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Mandan Indians

caitlin feasts with mandansThe Mandan were a passive tribe of the plains area and were culturally connected with their neighbors on the Missouri River, the Arikara and the Hidatsa. The Mandan had interesting cultural traits, including a myth of origin describing that their ancestors climbed from beneath the earth on the roots of a grapevine. It is believed that at one time the Mandan lived further east, but they historically migrated westward up the Missouri River. By the mid-18th century, they occupied nine villages near the mouth of the Heart River in south central North Dakota. After withstanding a severe smallpox outbreak and attacks of the Assiniboin and the Sioux, the Mandan moved farther up the Missouri River, opposite the Arikara villages. It was here that the Mandan survivors merged into two villages on opposite sides of the Knife River. In 1804, they were visited by the Lewis and Clark Expedition, who reported in their journals that the tribe numbered some 1,250. It was during this visit that Sacagawea became part of their team. In 1837, after an epidemic of smallpox and cholera, the Mandan were reduced to some 150, all dwelling in a single village. In 1845, when the Hidatsa moved from the Knife River region to the Fort Berthold trading post, the few Mandan joined them. In 1870, a large reservation was designated for the Mandan, the Hidatsa, and the Arikara in North Dakota at the Fort Berthold Reservation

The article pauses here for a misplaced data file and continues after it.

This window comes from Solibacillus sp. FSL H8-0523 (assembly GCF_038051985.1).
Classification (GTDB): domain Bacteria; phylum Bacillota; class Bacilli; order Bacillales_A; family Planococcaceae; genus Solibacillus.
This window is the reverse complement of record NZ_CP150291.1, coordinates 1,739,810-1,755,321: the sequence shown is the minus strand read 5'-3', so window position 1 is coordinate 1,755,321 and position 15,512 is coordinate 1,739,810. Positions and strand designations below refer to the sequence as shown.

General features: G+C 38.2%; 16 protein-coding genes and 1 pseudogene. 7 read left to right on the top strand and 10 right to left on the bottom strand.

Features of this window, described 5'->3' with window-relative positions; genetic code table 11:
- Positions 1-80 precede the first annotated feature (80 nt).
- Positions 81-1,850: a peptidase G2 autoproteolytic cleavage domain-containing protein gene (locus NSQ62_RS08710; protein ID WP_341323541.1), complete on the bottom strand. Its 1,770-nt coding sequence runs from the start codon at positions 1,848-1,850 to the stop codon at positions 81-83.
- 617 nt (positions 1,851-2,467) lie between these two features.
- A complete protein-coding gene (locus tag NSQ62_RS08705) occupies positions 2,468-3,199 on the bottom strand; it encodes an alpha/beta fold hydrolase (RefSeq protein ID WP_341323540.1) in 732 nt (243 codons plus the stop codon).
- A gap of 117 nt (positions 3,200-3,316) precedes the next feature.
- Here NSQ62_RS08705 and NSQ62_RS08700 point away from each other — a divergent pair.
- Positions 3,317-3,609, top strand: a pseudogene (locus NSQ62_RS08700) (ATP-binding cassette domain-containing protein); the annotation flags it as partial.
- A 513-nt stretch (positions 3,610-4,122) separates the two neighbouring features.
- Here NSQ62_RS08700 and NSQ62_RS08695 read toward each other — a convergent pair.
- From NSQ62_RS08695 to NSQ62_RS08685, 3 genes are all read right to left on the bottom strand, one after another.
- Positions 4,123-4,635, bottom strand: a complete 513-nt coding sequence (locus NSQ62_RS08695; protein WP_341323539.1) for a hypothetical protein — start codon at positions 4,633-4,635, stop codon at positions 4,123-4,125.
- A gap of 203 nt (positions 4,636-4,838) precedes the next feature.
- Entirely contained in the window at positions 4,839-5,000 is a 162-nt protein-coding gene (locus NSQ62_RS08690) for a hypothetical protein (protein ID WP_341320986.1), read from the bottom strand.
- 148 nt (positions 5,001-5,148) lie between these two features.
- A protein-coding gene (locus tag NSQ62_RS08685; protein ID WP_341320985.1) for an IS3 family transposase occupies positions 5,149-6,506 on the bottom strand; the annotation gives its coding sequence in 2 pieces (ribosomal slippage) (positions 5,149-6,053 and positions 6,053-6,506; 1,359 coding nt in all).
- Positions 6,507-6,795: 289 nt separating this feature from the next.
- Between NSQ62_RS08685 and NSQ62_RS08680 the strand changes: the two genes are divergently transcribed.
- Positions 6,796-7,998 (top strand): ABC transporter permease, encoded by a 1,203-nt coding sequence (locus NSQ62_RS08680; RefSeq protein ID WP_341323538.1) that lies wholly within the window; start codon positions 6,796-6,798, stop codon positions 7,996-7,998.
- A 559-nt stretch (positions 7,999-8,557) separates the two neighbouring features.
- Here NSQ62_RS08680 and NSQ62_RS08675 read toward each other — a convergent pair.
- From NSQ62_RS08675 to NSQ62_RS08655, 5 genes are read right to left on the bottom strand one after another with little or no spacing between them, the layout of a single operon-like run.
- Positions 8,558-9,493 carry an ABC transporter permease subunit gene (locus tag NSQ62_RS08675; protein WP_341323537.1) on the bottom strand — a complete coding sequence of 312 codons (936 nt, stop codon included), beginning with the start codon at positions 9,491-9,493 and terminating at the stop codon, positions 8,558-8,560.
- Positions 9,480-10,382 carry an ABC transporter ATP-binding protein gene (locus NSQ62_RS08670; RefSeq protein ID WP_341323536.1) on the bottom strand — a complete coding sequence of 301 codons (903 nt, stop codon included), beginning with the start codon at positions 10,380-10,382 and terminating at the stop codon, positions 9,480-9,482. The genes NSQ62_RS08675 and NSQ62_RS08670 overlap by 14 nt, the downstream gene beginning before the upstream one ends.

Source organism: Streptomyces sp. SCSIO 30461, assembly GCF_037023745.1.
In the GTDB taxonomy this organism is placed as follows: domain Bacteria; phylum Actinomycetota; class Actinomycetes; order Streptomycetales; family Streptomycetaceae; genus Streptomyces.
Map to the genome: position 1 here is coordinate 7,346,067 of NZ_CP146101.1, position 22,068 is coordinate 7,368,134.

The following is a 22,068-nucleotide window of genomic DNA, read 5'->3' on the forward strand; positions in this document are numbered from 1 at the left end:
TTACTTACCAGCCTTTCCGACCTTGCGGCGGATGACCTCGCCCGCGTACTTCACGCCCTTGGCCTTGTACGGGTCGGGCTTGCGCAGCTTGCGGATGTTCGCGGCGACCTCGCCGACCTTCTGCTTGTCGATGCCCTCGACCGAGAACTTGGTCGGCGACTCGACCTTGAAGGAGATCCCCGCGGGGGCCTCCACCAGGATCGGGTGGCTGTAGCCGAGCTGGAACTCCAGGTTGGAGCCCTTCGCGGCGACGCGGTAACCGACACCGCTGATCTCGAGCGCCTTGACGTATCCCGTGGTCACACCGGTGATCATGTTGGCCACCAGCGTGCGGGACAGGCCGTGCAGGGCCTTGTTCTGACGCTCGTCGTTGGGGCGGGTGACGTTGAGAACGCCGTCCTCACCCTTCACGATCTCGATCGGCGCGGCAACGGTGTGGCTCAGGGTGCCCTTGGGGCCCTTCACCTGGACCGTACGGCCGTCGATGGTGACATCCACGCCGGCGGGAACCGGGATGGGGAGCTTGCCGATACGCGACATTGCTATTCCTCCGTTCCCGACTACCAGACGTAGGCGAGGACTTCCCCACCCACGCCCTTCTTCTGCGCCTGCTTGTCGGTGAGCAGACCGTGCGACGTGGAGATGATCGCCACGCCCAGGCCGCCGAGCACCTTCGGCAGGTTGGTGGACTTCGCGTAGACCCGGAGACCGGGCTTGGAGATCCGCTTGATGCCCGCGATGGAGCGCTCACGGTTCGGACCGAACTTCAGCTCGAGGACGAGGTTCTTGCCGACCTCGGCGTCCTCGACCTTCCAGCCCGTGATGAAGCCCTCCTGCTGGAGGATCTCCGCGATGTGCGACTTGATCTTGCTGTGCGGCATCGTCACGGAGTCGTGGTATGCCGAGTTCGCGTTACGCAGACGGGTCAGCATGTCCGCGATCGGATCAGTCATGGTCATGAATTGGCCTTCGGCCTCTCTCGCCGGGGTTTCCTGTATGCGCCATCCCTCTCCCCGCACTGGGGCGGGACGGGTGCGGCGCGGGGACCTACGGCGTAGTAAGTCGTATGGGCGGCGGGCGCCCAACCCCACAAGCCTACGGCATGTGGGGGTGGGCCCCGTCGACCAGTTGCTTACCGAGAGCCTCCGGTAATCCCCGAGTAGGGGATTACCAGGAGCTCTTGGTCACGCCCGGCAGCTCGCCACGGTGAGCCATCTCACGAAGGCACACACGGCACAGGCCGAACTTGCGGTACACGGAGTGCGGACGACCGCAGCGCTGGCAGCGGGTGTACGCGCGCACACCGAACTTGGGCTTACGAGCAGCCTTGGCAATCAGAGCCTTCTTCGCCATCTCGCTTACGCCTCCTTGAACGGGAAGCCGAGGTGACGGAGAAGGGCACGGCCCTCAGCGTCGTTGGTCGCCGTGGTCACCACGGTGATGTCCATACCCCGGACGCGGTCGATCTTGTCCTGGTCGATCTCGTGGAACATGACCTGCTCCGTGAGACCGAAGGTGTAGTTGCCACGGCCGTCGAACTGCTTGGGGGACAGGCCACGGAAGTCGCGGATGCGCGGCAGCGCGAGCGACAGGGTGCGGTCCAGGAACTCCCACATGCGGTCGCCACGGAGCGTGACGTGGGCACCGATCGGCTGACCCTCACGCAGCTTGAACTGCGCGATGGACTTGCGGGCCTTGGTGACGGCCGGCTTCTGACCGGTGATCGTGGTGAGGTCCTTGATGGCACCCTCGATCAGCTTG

Madog Owain and the Mandan people.

The Mandan indian tribe also know as the "White Indians" is conjectured to have mixed with and therefore were descendants of prince Madog (Madoc) Owain of Wales who may be assumed an ancestor of the Madogs of Llanfydnach Wales.Prince Madog ap Owain Gwynedd was a younger son of Owain Gwynedd, King of North Wales, and Queen Brenda, daughter of the Lord of Camo, it is likely that he was born at Dolwyddelan castle in the twelfth century. 

Prince Madoc of Wales and his people may have discovered America in 1170 or some 322 years before Christopher Columbus would arrive .  British historian Richard Deacon writes in his book Madoc and the Discovery of America ;
"Prince Madoc ab Owain Gwynedd son of a king of Wales, was born in 1150 the story goes.  He sailed from Wales and landed near the present site of Mobile, Alabama.  He returned home, then made another voyage to the continent.  This time he went up the Alabama River and other streams, then disappeared in the wilds of what is now Tennessee.  But a traveler's account of the 1800's tells of fair-skinned Indians in that area who spoke some Welsh words and put sentences together in the way Welsh people do."